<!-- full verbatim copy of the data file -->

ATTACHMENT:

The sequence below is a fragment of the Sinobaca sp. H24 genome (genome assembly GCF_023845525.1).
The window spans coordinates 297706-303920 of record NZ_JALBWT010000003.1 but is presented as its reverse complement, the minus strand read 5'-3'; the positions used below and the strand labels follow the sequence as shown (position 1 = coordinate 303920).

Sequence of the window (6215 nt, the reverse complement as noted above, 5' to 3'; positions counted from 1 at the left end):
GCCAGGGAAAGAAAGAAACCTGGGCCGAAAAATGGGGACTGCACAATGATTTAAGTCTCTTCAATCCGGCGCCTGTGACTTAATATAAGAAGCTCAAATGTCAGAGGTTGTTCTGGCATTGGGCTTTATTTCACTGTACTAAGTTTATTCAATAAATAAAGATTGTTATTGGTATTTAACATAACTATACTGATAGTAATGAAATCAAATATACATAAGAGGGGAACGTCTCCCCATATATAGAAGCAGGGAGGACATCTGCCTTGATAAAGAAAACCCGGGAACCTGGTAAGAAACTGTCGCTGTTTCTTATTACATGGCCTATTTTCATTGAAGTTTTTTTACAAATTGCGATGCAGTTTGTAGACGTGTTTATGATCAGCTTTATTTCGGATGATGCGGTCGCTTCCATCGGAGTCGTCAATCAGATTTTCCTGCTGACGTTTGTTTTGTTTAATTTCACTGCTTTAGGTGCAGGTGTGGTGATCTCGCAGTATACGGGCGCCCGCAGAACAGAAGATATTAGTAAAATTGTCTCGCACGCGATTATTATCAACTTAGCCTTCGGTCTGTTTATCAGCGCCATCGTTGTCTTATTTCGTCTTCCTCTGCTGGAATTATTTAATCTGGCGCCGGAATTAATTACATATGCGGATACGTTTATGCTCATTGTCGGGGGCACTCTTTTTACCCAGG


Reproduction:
The sequence below is a fragment of the Sinobaca sp. H24 genome (genome assembly GCF_023845525.1).
The window spans coordinates 297706-303920 of record NZ_JALBWT010000003.1 but is presented as its reverse complement, the minus strand read 5'-3'; the positions used below and the strand labels follow the sequence as shown (position 1 = coordinate 303920).

Sequence of the window (6215 nt, the reverse complement as noted above, 5' to 3'; positions counted from 1 at the left end):
GCCAGGGAAAGAAAGAAACCTGGGCCGAAAAATGGGGACTGCACAATGATTTAAGTCTCTTCAATCCGGCGCCTGTGACTTAATATAAGAAGCTCAAATGTCAGAGGTTGTTCTGGCATTGGGCTTTATTTCACTGTACTAAGTTTATTCAATAAATAAAGATTGTTATTGGTATTTAACATAACTATACTGATAGTAATGAAATCAAATATACATAAGAGGGGAACGTCTCCCCATATATAGAAGCAGGGAGGACATCTGCCTTGATAAAGAAAACCCGGGAACCTGGTAAGAAACTGTCGCTGTTTCTTATTACATGGCCTATTTTCATTGAAGTTTTTTTACAAATTGCGATGCAGTTTGTAGACGTGTTTATGATCAGCTTTATTTCGGATGATGCGGTCGCTTCCATCGGAGTCGTCAATCAGATTTTCCTGCTGACGTTTGTTTTGTTTAATTTCACTGCTTTAGGTGCAGGTGTGGTGATCTCGCAGTATACGGGCGCCCGCAGAACAGAAGATATTAGTAAAATTGTCTCGCACGCGATTATTATCAACTTAGCCTTCGGTCTGTTTATCAGCGCCATCGTTGTCTTATTTCGTCTTCCTCTGCTGGAATTATTTAATCTGGCGCCGGAATTAATTACATATGCGGATACGTTTATGCTCATTGTCGGGGGCACTCTTTTTACCCAGG